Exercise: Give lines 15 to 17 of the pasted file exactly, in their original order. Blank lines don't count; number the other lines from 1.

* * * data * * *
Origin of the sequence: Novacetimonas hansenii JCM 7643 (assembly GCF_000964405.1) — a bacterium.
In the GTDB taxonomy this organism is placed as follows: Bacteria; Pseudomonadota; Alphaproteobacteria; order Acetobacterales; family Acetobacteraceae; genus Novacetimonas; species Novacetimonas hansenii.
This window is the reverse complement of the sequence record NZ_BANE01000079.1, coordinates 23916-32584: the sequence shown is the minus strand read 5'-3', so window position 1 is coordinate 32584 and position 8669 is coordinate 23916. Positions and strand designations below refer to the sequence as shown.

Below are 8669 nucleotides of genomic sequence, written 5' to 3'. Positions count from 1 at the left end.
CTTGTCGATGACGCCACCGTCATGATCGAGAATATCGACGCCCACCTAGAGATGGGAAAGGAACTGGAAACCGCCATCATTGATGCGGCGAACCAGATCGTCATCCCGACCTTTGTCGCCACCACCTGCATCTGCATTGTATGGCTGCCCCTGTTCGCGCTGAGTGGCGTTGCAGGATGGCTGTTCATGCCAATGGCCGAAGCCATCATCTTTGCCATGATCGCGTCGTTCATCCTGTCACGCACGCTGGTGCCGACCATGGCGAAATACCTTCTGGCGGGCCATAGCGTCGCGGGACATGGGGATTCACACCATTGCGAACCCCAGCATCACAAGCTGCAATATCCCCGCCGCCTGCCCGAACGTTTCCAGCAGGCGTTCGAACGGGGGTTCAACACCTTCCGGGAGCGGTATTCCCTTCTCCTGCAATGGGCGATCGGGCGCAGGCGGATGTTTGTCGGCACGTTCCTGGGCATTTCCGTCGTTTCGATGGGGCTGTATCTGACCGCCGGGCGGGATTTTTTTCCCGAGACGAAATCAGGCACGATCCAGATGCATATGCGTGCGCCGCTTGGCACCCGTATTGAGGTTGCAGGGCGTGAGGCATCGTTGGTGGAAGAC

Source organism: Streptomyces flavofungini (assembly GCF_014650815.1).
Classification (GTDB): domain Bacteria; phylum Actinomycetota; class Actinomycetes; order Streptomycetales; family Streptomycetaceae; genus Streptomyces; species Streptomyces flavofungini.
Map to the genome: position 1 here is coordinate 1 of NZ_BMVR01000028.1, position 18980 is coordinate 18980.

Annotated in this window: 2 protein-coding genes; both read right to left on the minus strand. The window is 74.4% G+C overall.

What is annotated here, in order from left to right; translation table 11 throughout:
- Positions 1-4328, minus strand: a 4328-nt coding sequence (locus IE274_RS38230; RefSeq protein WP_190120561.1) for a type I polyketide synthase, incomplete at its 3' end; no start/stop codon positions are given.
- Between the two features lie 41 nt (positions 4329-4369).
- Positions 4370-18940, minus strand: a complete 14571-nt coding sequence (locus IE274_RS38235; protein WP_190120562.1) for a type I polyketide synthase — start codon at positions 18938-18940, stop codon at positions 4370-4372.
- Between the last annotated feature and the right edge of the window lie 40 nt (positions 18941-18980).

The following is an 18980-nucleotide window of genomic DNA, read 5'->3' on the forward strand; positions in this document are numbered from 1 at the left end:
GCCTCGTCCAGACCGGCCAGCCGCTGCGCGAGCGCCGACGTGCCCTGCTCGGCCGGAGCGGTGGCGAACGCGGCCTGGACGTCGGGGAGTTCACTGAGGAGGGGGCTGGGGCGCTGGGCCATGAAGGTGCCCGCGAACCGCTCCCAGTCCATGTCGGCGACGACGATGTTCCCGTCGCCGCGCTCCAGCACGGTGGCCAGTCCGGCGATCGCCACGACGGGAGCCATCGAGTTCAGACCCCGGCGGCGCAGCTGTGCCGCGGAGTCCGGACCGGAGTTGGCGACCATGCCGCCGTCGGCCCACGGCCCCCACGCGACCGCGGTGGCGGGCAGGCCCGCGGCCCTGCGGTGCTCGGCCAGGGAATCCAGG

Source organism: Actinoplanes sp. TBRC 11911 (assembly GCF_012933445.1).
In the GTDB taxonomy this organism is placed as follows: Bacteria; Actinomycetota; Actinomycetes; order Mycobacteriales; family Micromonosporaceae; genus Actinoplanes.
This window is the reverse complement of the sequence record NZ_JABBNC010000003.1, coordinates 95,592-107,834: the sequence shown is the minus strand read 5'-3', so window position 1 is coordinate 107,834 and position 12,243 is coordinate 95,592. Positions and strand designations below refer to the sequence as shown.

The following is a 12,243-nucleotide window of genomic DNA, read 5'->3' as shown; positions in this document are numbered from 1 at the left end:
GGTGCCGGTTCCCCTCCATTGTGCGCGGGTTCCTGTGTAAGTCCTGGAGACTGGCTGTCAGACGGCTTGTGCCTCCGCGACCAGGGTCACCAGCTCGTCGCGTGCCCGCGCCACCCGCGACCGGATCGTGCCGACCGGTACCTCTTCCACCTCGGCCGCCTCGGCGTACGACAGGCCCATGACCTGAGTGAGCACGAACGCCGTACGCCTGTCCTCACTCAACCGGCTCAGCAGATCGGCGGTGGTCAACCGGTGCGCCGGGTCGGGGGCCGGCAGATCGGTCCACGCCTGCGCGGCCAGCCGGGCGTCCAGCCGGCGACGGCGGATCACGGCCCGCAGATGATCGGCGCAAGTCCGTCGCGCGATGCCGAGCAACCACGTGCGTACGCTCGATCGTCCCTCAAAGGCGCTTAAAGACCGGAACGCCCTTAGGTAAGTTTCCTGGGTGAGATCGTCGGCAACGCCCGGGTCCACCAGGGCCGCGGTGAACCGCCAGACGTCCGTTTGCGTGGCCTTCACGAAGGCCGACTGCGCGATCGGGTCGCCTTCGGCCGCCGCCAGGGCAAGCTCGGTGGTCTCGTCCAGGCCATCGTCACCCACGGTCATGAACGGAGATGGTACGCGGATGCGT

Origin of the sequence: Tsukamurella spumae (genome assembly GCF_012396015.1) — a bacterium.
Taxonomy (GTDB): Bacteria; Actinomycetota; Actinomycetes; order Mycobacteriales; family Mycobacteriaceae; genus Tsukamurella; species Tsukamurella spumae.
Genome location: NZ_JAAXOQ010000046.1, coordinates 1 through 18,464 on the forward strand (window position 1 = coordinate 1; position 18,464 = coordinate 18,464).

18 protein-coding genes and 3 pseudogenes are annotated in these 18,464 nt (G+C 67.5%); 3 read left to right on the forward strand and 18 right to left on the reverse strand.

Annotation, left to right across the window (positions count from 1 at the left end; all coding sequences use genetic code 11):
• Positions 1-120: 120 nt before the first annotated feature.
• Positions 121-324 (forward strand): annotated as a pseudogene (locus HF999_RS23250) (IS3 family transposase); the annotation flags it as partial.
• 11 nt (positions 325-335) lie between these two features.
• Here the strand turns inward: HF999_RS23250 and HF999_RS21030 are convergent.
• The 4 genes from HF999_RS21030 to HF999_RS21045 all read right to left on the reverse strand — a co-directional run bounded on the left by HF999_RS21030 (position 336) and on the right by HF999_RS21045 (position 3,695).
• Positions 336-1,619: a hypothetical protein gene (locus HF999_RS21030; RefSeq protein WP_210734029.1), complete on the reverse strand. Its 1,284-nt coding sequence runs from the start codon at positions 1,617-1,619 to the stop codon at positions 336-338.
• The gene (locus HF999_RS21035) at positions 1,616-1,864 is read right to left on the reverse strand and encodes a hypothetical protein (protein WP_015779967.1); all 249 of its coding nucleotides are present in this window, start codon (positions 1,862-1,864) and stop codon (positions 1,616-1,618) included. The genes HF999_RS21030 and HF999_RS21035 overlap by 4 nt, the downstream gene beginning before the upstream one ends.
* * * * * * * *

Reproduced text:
The following is an 18980-nucleotide window of genomic DNA, read 5'->3' on the forward strand; positions in this document are numbered from 1 at the left end:
GCCTCGTCCAGACCGGCCAGCCGCTGCGCGAGCGCCGACGTGCCCTGCTCGGCCGGAGCGGTGGCGAACGCGGCCTGGACGTCGGGGAGTTCACTGAGGAGGGGGCTGGGGCGCTGGGCCATGAAGGTGCCCGCGAACCGCTCCCAGTCCATGTCGGCGACGACGATGTTCCCGTCGCCGCGCTCCAGCACGGTGGCCAGTCCGGCGATCGCCACGACGGGAGCCATCGAGTTCAGACCCCGGCGGCGCAGCTGTGCCGCGGAGTCCGGACCGGAGTTGGCGACCATGCCGCCGTCGGCCCACGGCCCCCACGCGACCGCGGTGGCGGGCAGGCCCGCGGCCCTGCGGTGCTCGGCCAGGGAATCCAGG

Source organism: Actinoplanes sp. TBRC 11911 (assembly GCF_012933445.1).